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Uncharacterized bacterial structures revealed by electron cryotomography

108191.full

ioRxiv preprint first

ioRxiv preprint first posted online Feb. 13, 2017; doi: http://dx.doi.org/10.1101/108191. The copyright holder for this preprint (which was not peer-reviewed) is the author/funder. All rights reserved. No reuse allowed without permission. 253 254 8F). Each ring was ~6 nm in diameter and ~20 nm (center-to-center distance) from its neighbors in the square lattice. 255 256 257 258 259 260 261 262 Vesicles In contrast to eukaryotic cells, relatively little is known about membrane remodeling in Bacteria. Compartmentalized cells in the Planktomycetes-Verrucomicrobia-Chlamydiae (PVC) superphylum have been shown to contain homologs of eukaryotic membrane trafficking proteins (Santarella-Mellwig et al., 2010) and exhibit endocytosis-like protein uptake (Lonhienne et al., 2010). An additional potential membrane-remodeling system based on FtsZ homologues is more widespread across Bacteria, but its function remains unknown (Makarova & Koonin, 2010). 263 264 265 266 267 268 269 270 271 272 273 274 Despite this limited evidence for membrane remodeling in Bacteria, we observed intracellular vesicles in nearly every species imaged. They exhibited various sizes, shapes, membrane layers, and contents. They were frequently found near the cytoplasmic membrane. Figure 9 shows examples of round and horseshoe-shaped vesicles. Round vesicles were found in nearly every species imaged, and therefore no statistics for them are compiled in Supplementary Table 1. Most round vesicles were empty (density similar to background; e.g. Figure 9A-C). One of these vesicles, observed in a lysed cell (improving clarity by reducing cytoplasmic crowding), exhibited regularly spaced protein densities around its exterior (Figure 9C). Others were at least partially filled with denser material (e.g. Figure 9D-F). In two M. xanthus cells overexpressing a fluorescent fusion of a periplasmic protein (PilP-sfGFP), we observed round vesicles containing a dense amorphous core (Figure 9F). These could be a novel form of membrane-bound inclusion 12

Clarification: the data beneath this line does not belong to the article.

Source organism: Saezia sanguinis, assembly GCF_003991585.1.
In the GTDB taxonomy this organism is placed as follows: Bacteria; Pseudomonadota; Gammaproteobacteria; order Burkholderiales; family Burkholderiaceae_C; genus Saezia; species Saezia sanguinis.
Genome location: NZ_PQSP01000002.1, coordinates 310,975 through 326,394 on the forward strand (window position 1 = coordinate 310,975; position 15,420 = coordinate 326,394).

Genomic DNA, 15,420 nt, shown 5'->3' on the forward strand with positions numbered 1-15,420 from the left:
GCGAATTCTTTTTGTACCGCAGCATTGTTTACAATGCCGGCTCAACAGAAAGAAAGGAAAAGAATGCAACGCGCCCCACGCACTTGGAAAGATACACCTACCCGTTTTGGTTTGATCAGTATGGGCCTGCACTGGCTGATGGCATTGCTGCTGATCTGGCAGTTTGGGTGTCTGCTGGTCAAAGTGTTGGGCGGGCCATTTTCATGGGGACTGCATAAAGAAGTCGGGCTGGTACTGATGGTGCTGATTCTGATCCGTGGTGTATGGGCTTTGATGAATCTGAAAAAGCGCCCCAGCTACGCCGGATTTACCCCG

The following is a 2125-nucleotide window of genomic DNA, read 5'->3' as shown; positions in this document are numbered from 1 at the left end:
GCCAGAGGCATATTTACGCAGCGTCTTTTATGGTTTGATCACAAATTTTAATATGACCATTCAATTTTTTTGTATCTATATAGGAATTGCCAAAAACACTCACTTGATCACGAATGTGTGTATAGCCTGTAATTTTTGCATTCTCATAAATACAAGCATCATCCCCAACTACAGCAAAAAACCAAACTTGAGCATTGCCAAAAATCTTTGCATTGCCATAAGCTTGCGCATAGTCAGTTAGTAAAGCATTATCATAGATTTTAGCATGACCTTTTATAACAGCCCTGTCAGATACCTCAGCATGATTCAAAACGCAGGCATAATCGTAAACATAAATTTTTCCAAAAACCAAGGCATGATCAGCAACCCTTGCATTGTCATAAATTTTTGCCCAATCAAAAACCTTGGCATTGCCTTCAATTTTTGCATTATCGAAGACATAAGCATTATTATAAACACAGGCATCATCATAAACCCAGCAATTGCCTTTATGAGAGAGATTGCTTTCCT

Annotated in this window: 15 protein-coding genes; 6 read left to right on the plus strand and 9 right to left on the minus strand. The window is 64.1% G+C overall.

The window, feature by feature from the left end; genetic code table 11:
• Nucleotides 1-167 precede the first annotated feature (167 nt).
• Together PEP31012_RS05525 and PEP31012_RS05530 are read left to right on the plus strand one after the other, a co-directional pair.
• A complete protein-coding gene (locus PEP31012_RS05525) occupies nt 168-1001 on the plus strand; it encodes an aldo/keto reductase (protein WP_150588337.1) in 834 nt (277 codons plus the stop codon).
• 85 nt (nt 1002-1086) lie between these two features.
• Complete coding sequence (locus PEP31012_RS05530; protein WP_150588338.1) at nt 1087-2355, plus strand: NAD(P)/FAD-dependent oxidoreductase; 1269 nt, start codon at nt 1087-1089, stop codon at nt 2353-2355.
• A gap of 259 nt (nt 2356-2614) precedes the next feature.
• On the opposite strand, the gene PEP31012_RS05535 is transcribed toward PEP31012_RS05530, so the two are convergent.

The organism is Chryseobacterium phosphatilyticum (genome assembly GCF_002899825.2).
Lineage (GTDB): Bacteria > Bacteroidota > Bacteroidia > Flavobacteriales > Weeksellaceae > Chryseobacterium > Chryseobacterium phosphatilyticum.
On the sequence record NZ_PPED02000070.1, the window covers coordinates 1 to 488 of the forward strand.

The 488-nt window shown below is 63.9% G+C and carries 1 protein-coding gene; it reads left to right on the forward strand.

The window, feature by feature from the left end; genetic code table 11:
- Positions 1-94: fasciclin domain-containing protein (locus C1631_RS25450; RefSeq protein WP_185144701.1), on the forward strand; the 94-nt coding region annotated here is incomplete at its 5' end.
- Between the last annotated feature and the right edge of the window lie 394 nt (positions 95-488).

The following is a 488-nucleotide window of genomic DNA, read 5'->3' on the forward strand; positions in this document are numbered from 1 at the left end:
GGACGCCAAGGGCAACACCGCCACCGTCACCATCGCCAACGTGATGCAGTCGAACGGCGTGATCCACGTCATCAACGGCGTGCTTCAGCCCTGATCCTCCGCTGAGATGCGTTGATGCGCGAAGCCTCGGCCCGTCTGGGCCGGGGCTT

ioRxiv preprint first posted online Feb. 13, 2017; doi: http://dx.doi.org/10.1101/108191. The copyright holder for this preprint (which was not peer-reviewed) is the author/funder. All rights reserved. No reuse allowed without permission. 275 276 body, perhaps packaged from the periplasm. In eight species, we observed horseshoe-shaped vesicles (Figure 9G-H). 277 278 279 280 Flattened vesicles (Figure 10A-F) were less common than round vesicles, and were usually observed near membranes or wrapping around storage granules (Figure 10E), suggesting a possible functional relationship. Flattened vesicles were usually empty. One T. intermedia cell 281 contained a stack of flattened vesicles (Figure 10A). Flattened vesicles were particularly 282 283 284 285 prevalent in C. crescentus cells (Figure 10B-E). P. debontii cells contained flattened vesicles that neither ran along the membrane nor wrapped around granules (Figure 10F). Since the lowest energy shape of a liposome is a sphere, it is likely that the vesicles were flattened by cytoplasmic pressure or some other constraint such as associated protein. 286 287 288 289 290 Many cells contained nested vesicles, with diverse sizes and shapes, as well as subcellular locations (Figure 10G-L). In some nested vesicles, densities were observed bridging the inner and outer membranes (Figure 10G-H). Cells of strain JT5 exhibited multiple nested vesicles of uniform shape and size (Figure 10L). 291 292 293 We also observed periplasmic vesicles in many species (Figure 11). They were typically empty and exhibited great variability in size, shape, and abundance. In some cases, they were even seen 294 295 296 297 to form branching networks (Figure 11A). abundant in cells showing signs of stress. As with cytoplasmic vesicles, they were most 13

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